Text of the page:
Sara Driver's Sleepwalk ends at a curious impasse: Two key characters pass like ships in the night before settling into separate, oppositely composed shots, one defiantly asleep beneath the Brooklyn bridge, the other blindfolded beneath the Manhattan. It's a strange conclusion, but the perfect one for this loopy 78-minute reverie, which feasts alternately on the picture-postcard New York skyline and twinkling glimmers of downtown idiosyncrasy. Set in a mostly nocturnal lower Manhattan, the film is both a lucid evocation of place and a fantastical freeform trance, connected by an escalating series of bizarre incidents.
Most visibly, Sleepwalk is a story of inter-textual synchronicity, of ideas and gestures bleeding from one medium to another, from book to film, from film to life, and then back again. This synchronicity, and the ensuing mood it evokes, is the film's real focus, which leaves the modern-Chinese fairy-tale trappings it initially teases at developing as a dangling thread, a mystical dim sum platter that ends up getting cold on the table. The plot seems to exist only for Driver to summarily dispose of it, more concerned with the textural details of chance peculiarities: a bloody finger, a faulty elevator, the smell of almonds wafting in from somewhere. These anecdotal moments are loosely plotted, like points on a graph, and definite pride is taken in not connecting them.
Generally unclassifiable, Sleepwalk has been labeled a No Wave project, but it falls more in line with what Jonathan Rosenbaum labels "fantastique," and it bears the mark of its influences proudly, from black-and-white-inspired shadows to the playful mood of Jacques Rivette's similarly jangly fugues. Then there's Martin Scorsese's After Hours, which came out the year before and shares a similarly entrancing view of New York: by day a prison for jaded wage slaves, by night a wonderland where anything can happen. The resulting portrait is of a city that's as beautifully impenetrable as an ancient Chinese scroll.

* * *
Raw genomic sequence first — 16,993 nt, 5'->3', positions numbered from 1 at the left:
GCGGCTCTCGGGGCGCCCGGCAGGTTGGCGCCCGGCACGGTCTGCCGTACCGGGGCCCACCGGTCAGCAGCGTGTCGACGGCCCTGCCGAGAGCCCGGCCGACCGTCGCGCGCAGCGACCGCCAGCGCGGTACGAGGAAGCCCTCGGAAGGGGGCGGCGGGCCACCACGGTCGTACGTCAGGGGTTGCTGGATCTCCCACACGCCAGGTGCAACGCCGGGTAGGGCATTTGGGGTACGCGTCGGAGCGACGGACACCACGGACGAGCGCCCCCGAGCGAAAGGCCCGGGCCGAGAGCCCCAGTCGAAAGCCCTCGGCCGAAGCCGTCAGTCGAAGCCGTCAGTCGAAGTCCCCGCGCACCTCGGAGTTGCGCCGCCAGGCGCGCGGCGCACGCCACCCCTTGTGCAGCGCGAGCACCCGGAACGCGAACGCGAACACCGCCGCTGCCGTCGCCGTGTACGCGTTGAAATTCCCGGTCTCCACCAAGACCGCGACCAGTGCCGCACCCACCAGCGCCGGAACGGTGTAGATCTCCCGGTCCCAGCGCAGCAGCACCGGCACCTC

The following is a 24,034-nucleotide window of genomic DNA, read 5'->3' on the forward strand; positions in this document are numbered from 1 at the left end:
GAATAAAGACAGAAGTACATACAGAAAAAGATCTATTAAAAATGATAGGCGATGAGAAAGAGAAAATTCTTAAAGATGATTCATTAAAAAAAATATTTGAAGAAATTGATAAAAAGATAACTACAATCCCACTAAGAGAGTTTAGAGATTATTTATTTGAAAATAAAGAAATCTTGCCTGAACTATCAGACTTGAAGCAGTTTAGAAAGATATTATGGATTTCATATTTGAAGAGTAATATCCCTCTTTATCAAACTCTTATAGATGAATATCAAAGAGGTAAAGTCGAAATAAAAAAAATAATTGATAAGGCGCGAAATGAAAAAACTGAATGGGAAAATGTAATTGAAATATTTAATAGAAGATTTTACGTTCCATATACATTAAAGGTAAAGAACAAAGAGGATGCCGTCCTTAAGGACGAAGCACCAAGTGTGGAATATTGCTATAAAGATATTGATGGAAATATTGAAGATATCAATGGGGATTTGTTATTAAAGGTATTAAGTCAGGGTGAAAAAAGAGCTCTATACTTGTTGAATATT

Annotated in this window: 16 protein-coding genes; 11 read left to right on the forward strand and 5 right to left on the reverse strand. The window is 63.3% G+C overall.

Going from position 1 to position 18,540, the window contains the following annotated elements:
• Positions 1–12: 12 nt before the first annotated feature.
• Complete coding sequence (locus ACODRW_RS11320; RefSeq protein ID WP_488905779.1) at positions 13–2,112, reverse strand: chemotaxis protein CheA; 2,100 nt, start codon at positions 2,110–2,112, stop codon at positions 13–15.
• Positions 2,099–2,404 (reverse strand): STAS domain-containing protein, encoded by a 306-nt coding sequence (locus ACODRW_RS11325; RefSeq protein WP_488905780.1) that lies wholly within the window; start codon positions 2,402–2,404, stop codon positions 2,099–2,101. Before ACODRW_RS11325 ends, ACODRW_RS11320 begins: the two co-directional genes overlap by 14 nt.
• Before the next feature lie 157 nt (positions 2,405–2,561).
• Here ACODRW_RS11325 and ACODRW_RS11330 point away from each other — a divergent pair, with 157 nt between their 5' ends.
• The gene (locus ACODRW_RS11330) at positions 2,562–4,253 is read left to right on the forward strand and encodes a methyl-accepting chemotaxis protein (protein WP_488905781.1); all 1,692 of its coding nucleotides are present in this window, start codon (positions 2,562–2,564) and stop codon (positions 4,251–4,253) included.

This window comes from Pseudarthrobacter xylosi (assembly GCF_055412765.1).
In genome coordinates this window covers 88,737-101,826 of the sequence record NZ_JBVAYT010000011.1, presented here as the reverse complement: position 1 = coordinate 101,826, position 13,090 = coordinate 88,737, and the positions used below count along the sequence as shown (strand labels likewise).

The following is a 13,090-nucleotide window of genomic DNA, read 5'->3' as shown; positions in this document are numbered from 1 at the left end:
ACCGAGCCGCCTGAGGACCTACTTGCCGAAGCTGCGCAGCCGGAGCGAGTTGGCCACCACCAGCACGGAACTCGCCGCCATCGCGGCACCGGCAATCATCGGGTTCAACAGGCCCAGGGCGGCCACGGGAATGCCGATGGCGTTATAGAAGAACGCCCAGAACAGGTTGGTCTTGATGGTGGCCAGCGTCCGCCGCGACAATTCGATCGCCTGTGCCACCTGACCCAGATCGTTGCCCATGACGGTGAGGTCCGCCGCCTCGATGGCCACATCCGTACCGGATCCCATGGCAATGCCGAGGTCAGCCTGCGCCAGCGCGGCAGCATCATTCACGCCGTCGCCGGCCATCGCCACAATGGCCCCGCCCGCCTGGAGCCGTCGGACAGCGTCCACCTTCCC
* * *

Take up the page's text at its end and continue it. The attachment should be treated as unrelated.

With its prizing of fleeting moments of transcendence over a concrete narrative, the film also recalls André Breton's Nadja, which offered a similar paean to 1920s Paris. A prevailing sense of surrealism pervades, from a businessman barking like a dog to one character's sudden baldness, and Driver takes care to preserve the realness needed to make such flights of fancy convincing, keeping one foot in fantasy, the other in the everyday. This all culminates with the perplexing ending, as insolently anticlimactic of a gesture as the celluloid melt of Two-Lane Blacktop, signaling a final surrender to the dream state that's been lurking around the film's edges.
It's worth noting that, with less expert handling, Sleepwalk might seem aimless and preposterous. But the collusion of routinely fantastic lighting (razor-divided two-tone compositions and eerie double shadows abound), marvelous camera work (by a young Jim Jarmusch), and impeccable set design grants higher production value than might be expected. Such concrete fundamentals are important in a work that's so focused on the emotive power of objects, finding simple poetry in a floor strewn with almonds, a parrot on a leash, an empty room where a bare bulb swings in the wind. Phones are always ringing in Sleepwalk, but they're never answered; there's no room for more intrusions in a film with so many elements already in play.
Film Comment Selects 2012 ran from February 17--March 1.